Let me give you a brief history of Group Purchasing Organizations (GPO). They have been around for decades. Do you know what types of businesses get the best pricing on all the goods and services they purchase? The answer is healthcare facilities. Do you know why? I’ll tell you. Nearly any healthcare facility in the nation that is making a profit belongs to a buying group. The average healthcare facility belongs to two GPOs. Thousands of facilities join together to negotiate contracts with their vendors. Vendors aggressively compete to get awarded the group’s contracts. As a result, each group member saves money on everything they purchase. Annual membership fees range from $250.00 – $20,000.00. The concept is slowly evolving into other industries. Today there are National GPOs for Universities, Engineers, Cable Television/Satellite Installers and one for Small & Medium Size Companies. Smaller GPOs have formed at the regional, state, and local levels for a variety of industries.
Pros and Cons of the National GPOs
The benefit to the national buying groups is that their size gives them the volume to negotiate bigger discounts with national vendors. But there are many problems with the national buying groups. They have gotten greedy and charge their vendors ever-increasing percentage of their revenues generated by their members. This reduces the amount of the discounts offered to their members. The national GPOs do not backup their annual membership fee with a money-back guarantee on member’s savings. Some of these GPOs force their members to use their vendors exclusively. This has caused a backlash against GPO’s because members may be forced to use vendors that offer poor products and services.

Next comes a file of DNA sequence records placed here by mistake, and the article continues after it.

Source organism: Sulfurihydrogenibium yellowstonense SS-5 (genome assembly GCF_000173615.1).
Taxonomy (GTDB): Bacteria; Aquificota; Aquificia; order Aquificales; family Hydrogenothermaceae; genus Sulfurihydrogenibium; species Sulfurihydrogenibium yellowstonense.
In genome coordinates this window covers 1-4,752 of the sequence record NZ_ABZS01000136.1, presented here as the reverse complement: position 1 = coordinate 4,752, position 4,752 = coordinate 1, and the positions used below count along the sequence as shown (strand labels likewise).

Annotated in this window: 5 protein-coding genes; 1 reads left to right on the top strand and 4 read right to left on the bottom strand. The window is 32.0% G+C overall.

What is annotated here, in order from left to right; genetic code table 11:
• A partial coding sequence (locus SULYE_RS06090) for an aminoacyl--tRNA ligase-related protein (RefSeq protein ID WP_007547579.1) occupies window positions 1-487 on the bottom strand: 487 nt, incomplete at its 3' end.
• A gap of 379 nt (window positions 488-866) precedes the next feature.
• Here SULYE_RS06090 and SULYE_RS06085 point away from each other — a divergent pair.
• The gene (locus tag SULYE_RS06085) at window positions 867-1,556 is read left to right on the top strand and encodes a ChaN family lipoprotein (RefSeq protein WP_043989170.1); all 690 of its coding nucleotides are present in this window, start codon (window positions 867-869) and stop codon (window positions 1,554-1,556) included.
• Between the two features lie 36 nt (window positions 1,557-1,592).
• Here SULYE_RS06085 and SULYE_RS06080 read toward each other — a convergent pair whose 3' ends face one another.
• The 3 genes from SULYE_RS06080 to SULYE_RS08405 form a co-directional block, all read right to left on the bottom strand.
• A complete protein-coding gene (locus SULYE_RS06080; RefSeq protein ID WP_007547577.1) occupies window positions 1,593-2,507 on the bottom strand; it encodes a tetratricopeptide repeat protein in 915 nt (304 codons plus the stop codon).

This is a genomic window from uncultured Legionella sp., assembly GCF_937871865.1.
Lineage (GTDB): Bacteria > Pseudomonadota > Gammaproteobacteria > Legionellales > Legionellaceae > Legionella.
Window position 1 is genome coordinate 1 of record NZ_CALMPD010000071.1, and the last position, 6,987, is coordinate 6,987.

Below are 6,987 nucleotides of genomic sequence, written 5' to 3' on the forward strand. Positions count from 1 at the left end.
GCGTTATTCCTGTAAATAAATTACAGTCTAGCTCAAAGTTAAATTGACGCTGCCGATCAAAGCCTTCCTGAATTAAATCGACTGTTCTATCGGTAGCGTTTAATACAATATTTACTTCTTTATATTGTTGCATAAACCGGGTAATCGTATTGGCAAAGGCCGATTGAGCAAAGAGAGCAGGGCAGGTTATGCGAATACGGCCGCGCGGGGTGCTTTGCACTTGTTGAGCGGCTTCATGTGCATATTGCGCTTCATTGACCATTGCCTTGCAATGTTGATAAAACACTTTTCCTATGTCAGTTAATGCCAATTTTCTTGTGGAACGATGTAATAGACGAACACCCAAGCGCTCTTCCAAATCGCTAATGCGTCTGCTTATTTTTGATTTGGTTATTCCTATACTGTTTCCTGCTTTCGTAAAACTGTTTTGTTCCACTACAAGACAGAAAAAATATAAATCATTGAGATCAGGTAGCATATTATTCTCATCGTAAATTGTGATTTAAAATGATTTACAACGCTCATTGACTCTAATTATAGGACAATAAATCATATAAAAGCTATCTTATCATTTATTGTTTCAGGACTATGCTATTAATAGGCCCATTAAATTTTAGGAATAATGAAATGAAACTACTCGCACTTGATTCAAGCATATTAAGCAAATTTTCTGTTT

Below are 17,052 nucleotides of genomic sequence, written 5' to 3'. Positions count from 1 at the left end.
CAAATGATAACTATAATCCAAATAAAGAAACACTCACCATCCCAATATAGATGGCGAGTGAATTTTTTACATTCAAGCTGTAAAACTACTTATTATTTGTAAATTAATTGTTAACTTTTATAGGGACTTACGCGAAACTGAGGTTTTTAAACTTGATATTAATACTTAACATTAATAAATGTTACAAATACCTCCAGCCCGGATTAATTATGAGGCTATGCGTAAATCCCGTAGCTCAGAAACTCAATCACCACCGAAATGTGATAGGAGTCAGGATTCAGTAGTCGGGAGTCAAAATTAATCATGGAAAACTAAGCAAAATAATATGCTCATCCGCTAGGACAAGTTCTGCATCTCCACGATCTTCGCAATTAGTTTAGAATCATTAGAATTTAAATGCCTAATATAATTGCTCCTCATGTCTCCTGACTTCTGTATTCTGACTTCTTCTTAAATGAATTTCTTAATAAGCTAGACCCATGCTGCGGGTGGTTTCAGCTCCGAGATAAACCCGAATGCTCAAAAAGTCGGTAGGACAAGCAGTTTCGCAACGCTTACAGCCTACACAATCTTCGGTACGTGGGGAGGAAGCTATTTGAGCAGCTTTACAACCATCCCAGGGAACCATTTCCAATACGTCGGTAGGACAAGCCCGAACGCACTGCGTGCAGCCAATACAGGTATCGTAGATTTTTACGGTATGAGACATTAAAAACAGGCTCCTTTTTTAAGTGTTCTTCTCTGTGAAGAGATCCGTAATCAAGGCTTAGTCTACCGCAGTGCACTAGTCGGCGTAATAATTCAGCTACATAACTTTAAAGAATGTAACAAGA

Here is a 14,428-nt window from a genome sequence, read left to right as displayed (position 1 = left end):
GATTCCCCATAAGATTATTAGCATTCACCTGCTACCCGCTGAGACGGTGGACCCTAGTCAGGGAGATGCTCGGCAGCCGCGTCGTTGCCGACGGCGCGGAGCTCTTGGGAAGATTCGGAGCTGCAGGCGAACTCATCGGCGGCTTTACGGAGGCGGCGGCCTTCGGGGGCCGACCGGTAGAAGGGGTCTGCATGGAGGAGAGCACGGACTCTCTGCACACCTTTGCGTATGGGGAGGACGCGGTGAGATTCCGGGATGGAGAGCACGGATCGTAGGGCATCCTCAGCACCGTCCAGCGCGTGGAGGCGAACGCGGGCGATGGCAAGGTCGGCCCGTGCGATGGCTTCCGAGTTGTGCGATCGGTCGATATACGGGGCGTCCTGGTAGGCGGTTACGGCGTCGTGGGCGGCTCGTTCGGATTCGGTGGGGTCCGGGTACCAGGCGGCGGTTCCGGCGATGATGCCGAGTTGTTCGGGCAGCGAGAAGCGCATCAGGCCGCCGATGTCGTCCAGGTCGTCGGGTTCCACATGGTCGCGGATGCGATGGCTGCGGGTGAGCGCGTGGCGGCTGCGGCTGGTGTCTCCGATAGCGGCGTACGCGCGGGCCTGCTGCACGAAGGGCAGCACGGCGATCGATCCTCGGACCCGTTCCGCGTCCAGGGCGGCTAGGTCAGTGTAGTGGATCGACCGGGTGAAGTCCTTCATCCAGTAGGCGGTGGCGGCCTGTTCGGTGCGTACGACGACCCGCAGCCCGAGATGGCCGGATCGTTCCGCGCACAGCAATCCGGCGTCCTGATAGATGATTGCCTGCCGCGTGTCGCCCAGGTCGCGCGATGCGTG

Pros and Cons of the Smaller GPO’s
Except for a few states, GPO’s most non-national GPOs are local. A group of businesses in a city in a particular industry get together and form a GPO. The advantage is that each member has said in the vendors that are selected by the GPO. The other advantage is that the GPO is free. The problem is that a few dozen members of a local GPO don’t have the purchasing power to receive really big discounts from vendors. To get any decent level of volume all the members are forced to use the same vendors exclusively. Thus, the members do not have total freedom to select their vendors. The other major problem is that it takes lots of time and coordination by the members to manage the GPO.
There is One National GPO for Small Business That is FREE!
When selecting a GPO consider the cost of membership, vendor selection, how long they have been in business, and if you are forced to use their vendors. For small and medium-sized businesses the Hospitality Buying Group is a good no-risk approach to get familiar with a GPO.